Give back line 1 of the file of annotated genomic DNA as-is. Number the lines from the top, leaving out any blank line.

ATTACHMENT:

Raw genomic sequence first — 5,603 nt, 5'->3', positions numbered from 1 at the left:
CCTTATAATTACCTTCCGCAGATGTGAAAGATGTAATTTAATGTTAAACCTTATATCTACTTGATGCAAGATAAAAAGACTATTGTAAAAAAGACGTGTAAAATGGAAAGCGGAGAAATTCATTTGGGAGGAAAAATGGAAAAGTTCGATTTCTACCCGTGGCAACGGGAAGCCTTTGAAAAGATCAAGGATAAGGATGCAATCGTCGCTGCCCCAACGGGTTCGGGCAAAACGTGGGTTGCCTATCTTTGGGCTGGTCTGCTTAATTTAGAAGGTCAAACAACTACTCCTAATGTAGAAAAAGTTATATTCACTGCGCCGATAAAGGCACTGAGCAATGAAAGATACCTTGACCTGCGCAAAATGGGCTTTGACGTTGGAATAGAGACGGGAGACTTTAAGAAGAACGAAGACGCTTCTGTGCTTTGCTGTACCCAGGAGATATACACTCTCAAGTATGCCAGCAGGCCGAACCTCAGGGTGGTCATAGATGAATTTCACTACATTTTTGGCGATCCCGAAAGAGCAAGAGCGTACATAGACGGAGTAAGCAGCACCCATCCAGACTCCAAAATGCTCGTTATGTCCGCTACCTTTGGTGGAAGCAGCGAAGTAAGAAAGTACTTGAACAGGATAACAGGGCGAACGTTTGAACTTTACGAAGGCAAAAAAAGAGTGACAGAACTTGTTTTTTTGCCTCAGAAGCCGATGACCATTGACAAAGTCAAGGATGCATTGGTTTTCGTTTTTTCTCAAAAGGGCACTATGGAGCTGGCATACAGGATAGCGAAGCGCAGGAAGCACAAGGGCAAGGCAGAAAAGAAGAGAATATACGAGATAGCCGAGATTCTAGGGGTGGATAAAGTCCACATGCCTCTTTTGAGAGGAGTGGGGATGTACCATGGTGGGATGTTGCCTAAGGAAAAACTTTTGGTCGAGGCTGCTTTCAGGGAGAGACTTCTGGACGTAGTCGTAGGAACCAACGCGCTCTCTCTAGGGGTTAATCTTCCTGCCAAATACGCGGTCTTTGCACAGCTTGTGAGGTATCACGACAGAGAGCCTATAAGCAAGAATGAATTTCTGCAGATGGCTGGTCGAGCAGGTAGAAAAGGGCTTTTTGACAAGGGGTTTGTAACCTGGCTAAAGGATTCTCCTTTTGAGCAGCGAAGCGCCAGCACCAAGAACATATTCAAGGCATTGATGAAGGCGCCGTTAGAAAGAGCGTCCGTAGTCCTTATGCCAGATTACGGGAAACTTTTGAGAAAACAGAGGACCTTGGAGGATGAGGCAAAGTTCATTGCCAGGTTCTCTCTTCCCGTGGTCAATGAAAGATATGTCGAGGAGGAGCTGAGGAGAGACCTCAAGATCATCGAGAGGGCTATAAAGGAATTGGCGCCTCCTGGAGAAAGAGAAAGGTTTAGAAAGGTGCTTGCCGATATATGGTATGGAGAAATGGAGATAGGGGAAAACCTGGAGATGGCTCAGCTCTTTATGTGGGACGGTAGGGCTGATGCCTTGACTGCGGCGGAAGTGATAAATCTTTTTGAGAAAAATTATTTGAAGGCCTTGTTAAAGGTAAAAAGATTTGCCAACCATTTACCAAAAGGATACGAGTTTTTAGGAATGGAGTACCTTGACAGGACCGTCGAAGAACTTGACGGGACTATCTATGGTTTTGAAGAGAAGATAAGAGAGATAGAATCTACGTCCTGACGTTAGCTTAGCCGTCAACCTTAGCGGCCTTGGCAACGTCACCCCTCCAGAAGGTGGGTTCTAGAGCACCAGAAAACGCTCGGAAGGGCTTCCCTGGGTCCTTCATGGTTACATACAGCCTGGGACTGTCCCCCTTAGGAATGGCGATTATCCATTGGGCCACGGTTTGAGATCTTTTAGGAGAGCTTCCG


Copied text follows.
Raw genomic sequence first — 5,603 nt, 5'->3', positions numbered from 1 at the left: